There are times when you can barely look up from the desk. That’s because you are so immersed in translating that you really lose track of time. It’s the desk, the laptop, the content on the screen and you, the translator in such a tight bond, that a phone call may be a nuisance or even such a distraction that you feel you can’t get back to the state of working so deep and isolated from the outer world so easily.
Such moments are still rare. You can willingly refuse to talk to anyone and follow that thread until it just lets itself and at a certain time it will eventually snap. I’ve talked to translators while I was in Vienna, and with some colleagues in Zagreb, touching upon the subject of breaks and the immense help it gives translators when they know exactly when to insert them.
Taking breaks is crucial
Some follow a for me until now incomprehensible trend to have small breaks every 25 minutes. That would be an extremely quick repose for a translator, who has barely begun with the work.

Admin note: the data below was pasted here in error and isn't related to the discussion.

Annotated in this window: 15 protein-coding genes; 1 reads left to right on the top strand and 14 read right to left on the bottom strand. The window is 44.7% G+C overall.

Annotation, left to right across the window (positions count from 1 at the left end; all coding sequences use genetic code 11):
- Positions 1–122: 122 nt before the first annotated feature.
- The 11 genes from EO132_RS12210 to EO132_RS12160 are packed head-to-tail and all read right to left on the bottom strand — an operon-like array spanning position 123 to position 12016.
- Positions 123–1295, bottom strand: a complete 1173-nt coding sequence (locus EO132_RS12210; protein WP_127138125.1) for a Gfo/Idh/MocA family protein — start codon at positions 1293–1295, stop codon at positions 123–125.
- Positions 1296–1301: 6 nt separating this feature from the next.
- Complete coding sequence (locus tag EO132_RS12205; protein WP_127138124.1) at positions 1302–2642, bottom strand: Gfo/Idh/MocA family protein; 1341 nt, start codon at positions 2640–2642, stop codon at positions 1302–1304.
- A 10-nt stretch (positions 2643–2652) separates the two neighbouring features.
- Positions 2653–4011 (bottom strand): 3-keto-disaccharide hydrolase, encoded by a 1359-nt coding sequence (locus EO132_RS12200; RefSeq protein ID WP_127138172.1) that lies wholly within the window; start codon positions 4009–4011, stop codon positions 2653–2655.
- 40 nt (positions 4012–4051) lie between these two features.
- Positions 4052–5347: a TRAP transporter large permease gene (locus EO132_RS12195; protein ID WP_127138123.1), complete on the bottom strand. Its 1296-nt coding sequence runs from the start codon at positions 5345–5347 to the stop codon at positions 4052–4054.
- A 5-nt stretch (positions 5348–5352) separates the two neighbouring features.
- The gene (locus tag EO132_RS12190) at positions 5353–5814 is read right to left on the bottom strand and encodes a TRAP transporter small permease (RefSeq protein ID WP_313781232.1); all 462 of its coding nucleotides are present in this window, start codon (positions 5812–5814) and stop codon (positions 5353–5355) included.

Sure, one should distance oneself from the text within a few hours of having dealt with it profoundly and let the eyes rest on a patch of green, at best somewhere in close proximity to the work environment. Even getting away from the desk, stretching your legs and letting in fresh air raises the quality of work you are doing within the four walls of your home.
Don’t understimate the power of breaks. Either breaks in terms of time or the homophonic brakes in terms of reservations and detachment. Timely breaks, which come after a feeling of imminent burden and stress of having performed mental work more than 2-3 hours relentlessly are a real treat to the mind. The same as having a shower after a hot day…